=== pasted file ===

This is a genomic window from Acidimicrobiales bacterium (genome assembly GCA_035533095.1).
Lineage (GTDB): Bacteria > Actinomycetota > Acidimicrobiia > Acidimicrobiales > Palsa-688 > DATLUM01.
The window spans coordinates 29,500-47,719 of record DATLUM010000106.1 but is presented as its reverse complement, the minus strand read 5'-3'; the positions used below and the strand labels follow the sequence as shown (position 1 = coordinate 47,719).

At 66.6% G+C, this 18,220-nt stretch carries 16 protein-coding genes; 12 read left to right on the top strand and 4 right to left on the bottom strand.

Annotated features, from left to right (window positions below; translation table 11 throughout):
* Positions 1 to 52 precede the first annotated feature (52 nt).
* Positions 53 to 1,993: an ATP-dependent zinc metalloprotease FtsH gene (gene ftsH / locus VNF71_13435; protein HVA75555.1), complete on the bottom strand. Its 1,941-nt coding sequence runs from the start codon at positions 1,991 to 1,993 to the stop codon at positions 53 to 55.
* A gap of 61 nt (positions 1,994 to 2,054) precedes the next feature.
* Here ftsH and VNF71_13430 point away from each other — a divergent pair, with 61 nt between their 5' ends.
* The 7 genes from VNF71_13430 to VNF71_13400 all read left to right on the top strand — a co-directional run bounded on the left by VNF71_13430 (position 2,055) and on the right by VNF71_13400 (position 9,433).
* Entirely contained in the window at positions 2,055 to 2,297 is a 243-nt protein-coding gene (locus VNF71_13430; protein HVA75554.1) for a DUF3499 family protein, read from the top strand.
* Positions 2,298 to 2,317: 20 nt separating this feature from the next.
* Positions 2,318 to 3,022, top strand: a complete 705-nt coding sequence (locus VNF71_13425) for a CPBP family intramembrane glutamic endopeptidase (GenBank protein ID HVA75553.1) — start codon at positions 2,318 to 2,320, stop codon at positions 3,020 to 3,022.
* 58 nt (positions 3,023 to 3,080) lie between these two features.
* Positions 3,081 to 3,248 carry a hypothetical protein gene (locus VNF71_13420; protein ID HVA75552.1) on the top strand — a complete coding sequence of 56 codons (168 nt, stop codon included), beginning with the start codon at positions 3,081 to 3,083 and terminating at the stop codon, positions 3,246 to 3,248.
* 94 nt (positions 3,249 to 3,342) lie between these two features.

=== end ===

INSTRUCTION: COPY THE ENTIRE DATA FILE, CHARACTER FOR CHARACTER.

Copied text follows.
This is a genomic window from Acidimicrobiales bacterium (genome assembly GCA_035533095.1).
Lineage (GTDB): Bacteria > Actinomycetota > Acidimicrobiia > Acidimicrobiales > Palsa-688 > DATLUM01.
The window spans coordinates 29,500-47,719 of record DATLUM010000106.1 but is presented as its reverse complement, the minus strand read 5'-3'; the positions used below and the strand labels follow the sequence as shown (position 1 = coordinate 47,719).

At 66.6% G+C, this 18,220-nt stretch carries 16 protein-coding genes; 12 read left to right on the top strand and 4 right to left on the bottom strand.

Annotated features, from left to right (window positions below; translation table 11 throughout):
* Positions 1 to 52 precede the first annotated feature (52 nt).
* Positions 53 to 1,993: an ATP-dependent zinc metalloprotease FtsH gene (gene ftsH / locus VNF71_13435; protein HVA75555.1), complete on the bottom strand. Its 1,941-nt coding sequence runs from the start codon at positions 1,991 to 1,993 to the stop codon at positions 53 to 55.
* A gap of 61 nt (positions 1,994 to 2,054) precedes the next feature.
* Here ftsH and VNF71_13430 point away from each other — a divergent pair, with 61 nt between their 5' ends.
* The 7 genes from VNF71_13430 to VNF71_13400 all read left to right on the top strand — a co-directional run bounded on the left by VNF71_13430 (position 2,055) and on the right by VNF71_13400 (position 9,433).
* Entirely contained in the window at positions 2,055 to 2,297 is a 243-nt protein-coding gene (locus VNF71_13430; protein HVA75554.1) for a DUF3499 family protein, read from the top strand.
* Positions 2,298 to 2,317: 20 nt separating this feature from the next.
* Positions 2,318 to 3,022, top strand: a complete 705-nt coding sequence (locus VNF71_13425) for a CPBP family intramembrane glutamic endopeptidase (GenBank protein ID HVA75553.1) — start codon at positions 2,318 to 2,320, stop codon at positions 3,020 to 3,022.
* 58 nt (positions 3,023 to 3,080) lie between these two features.
* Positions 3,081 to 3,248 carry a hypothetical protein gene (locus VNF71_13420; protein ID HVA75552.1) on the top strand — a complete coding sequence of 56 codons (168 nt, stop codon included), beginning with the start codon at positions 3,081 to 3,083 and terminating at the stop codon, positions 3,246 to 3,248.
* 94 nt (positions 3,249 to 3,342) lie between these two features.